This has nothing to do with music or television or media or anything else I blog about on a regular basis. I just kinda thought I'd put it here.
I attend a nondenominational evangelical church here in Wisconsin. I love my church, but the one thing I don't like about it is its position on women in the church. I am an Egalitarian Christian, which means that I believe that gender roles (apparently the new verbage is to call them "rôles" if it's about gender or race. I guess I'll do that.) are not biblical, and that passages about them are often mistranslated by (originally) mysoginists and (later) people who had been taught for all there lives that there were gender rôles (or just rôles? I give up) and thought that they were misunderstanding texts about women and such because of what they'd learned. My church takes a Complementarian stance, which means they believe women should be homemakers/child-rearers first, and men should be the ones to provide to the women, and it must work that way. That, therefore, forbids women from being clergy, even though there are several specific passages in the Bible that refer to priestesses, deaconesses, and prophetesses on an equal par with their ess-less (bad pun meaning male) counterparts. Here is the essay, which was originally a letter to my pastor (I emailed it to my pastor and it didn't go through, so I decided it wasn't such a good idea after all. It's kind of well-written though):
Dear Pastor ▓▓▓▓▓▓,
I remember in ICD class that we were taught that women were not generally allowed to be pastors, elders, etc. by biblical passages such as 1 Timothy 2. After reading my bible and various interpretations of this verse, I have come to disagree with this stance. I found the post at http://strivetoenter.com/wim/2009/01/07/was-1-timothy-2-written-to-the-church/ particularly helpful. In it, the author describes the error in the common Complementarian interpretation of this scripture. It explains how the scripture is frequently misinterpreted, as the passage referring to "a woman" is singular in Greek, leading us to presume that Paul was referring to one particular example.
Also helpful in that article was mention of Priscilla, which I will further clarify later. Priscilla, as is well known, was one of Paul's "fellow workers in Christ" (Rom. 16:3). Some translations misinterpret this passage as "helper," a diminutive noun, when in fact the Greek quite literally means "co-worker" or "colleague." She is described as equal in ministry to her husband Aquila, and, by total word count, is actually referenced more in all of the texts of Scripture. Priscilla is portrayed as teaching to both men and women in Paul's presence. How, then, can we assume that Paul's words in 1st Timothy apply univerally? Paul also references Phoebe in Romans 16:1 as the deacon or minister of the church at Cenchrea. She is the only deacon mentioned by name in the Bible. Why, then, are female deacons and ministers objected to today? Some [mis]translations go so far as to change the word to "helper" or "servant," when in fact the Greek word is "diakonos", which literally means "deacon" or "official servant (as of a ministerial body)", and is in fact the word from which the English "deacon" is derived. In Romans 6:7, Junia and Andronicus are described as "outstanding amongst the apostles." Junia is a female name. Some more recent translations have plucked the letter "s" out of mid-air, turning it into Junias, a male name. Some go so far as to change "outstanding amongst the apostles" to "men in high esteem" (Amplified translation) or "men of note" (RSV), when in fact the original Greek contains no reference to their being men, of course because one of them wasn't.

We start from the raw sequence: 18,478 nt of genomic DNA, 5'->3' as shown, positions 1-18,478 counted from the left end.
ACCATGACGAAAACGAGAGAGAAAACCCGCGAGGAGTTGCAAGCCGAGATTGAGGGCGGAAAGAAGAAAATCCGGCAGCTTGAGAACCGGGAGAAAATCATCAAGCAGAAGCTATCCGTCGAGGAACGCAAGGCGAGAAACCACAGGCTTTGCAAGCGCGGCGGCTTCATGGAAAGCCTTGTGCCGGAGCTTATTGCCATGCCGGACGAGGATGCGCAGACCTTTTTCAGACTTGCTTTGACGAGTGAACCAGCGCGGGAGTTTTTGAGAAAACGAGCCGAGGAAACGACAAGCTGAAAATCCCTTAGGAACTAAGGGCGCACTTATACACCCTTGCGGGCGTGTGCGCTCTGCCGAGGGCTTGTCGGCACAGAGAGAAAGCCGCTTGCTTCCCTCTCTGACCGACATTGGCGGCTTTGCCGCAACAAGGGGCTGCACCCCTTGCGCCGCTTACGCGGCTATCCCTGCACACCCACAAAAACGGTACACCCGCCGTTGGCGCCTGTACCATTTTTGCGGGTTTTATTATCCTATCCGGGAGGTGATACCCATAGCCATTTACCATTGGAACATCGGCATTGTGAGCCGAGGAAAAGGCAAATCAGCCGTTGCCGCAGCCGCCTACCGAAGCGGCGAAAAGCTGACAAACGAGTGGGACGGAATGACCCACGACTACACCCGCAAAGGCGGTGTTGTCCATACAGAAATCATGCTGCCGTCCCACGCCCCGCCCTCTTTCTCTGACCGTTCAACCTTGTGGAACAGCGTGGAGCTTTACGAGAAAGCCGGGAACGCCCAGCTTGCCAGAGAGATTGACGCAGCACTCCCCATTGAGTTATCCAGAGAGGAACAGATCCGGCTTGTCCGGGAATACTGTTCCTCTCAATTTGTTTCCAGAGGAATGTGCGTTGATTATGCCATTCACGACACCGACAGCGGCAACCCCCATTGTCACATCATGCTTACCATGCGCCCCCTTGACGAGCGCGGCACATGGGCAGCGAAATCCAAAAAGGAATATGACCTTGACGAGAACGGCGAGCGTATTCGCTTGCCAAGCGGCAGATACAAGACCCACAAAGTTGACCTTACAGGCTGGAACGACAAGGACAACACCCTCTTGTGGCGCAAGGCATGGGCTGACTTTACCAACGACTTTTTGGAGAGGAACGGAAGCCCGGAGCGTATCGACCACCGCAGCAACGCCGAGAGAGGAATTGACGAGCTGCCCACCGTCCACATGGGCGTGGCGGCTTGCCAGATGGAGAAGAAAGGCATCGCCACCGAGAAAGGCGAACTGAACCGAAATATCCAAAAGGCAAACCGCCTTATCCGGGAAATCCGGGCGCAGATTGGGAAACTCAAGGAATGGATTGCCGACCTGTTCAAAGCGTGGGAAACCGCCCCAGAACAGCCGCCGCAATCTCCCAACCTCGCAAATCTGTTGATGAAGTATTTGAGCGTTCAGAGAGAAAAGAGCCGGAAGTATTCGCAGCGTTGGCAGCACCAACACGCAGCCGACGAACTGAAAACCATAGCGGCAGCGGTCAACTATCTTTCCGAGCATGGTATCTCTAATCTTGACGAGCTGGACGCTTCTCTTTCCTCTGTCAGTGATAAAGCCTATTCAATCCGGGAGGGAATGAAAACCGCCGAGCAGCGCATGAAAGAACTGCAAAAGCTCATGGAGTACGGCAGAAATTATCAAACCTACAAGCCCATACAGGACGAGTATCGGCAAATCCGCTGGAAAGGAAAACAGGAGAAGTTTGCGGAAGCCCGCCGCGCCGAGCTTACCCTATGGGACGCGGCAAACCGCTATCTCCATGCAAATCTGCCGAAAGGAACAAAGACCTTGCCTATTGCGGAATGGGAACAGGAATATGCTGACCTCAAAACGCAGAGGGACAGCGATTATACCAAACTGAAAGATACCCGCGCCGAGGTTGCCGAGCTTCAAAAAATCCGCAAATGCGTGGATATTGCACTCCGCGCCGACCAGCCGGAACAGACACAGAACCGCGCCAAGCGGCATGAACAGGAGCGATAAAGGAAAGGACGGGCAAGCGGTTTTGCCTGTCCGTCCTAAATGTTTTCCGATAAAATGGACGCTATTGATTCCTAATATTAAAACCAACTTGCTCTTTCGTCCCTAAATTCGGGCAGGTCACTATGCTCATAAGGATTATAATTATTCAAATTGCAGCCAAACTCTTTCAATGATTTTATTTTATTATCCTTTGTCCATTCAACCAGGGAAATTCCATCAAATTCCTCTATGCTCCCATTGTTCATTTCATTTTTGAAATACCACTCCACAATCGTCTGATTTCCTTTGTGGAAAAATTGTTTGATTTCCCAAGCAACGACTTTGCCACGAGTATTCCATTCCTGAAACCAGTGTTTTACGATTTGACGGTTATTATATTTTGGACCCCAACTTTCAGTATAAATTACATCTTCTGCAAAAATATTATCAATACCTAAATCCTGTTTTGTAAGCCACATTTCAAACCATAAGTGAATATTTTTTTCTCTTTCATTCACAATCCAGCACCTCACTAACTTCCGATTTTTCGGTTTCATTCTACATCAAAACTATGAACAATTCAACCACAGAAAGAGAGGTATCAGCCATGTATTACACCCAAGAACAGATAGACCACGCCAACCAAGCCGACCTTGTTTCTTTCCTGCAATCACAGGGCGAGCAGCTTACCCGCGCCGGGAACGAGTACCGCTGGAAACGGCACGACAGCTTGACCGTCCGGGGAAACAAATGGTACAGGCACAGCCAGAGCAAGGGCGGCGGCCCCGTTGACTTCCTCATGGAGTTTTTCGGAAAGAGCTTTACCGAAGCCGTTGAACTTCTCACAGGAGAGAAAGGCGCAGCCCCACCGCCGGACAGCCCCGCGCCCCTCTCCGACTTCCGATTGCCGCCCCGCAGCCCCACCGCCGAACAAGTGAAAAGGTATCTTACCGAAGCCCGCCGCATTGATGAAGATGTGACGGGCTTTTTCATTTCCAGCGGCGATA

Acts 9:36 refers to a female disciple, Tabitha (her Greek name was Dorcas) who was revived by Peter. In Philippians 4:2, Syntyche and Euodia, both women, are described as Paul's active evangelical co-workers. As far back as the early Old Testament, Deborah was a high judge and military commander in ancient theocratic Israel. Miriam, Moses' and Aaron's sister, was one of Israel's triad of leaders during the Exodus. Perhaps most tellingly, the original Hebrew in Genesis 2:18 describes Eve as being Adam's "ay'-zer". That term literally means a co-worker, a word implying equal status. However, almost all translations of the last 300 years use the diminutive "help mate" or "helper." This was simply not the original text. Recent translations such as the NRSB and the CEV use the somewhat more correct "partner." Huldah or Huelda (alternate transliterations) was clearly described as a prophetess in 2 Kings 22:14 and later in 2 Chronicles 34:22, who verified the accuracy of Deuteronomy and brought about a religious revival. According to Karen Jo Torjenson: (directly quoted from http://www.religioustolerance.org/femclrg5.htm)
“… An ancient mosaic which shows four female figures. One is identified as Bishop Theodora. The feminine form for bishop (episcopa) is used. A 3rd or 4th century burial site on the Greek island of Thera contains an epitaph referring to Epiktas, a "presbytis" (priest or presbyter). Epiktas is a woman's name. A 2nd or 3rd century Christian inscription in Egypt for Artemidoras, whose mother is described as "Paniskianes, being an elder" (presbytera). A memorial from the 3rd century for Ammion the elder (presbytera). A 4th or 5th century Sicilian inscription referring to Kale the elder (presbytis).”
Thank you very much for taking the time to read this.
(Notice that last names are replaced by ▓▓▓▓▓▓▓▓. This is the internet you know.)
(Another footnote: ICD is like our church's non-Catholic version of CCD. Except it's only a year. For those of you with no religious history whatsoever, that means a class about religion.)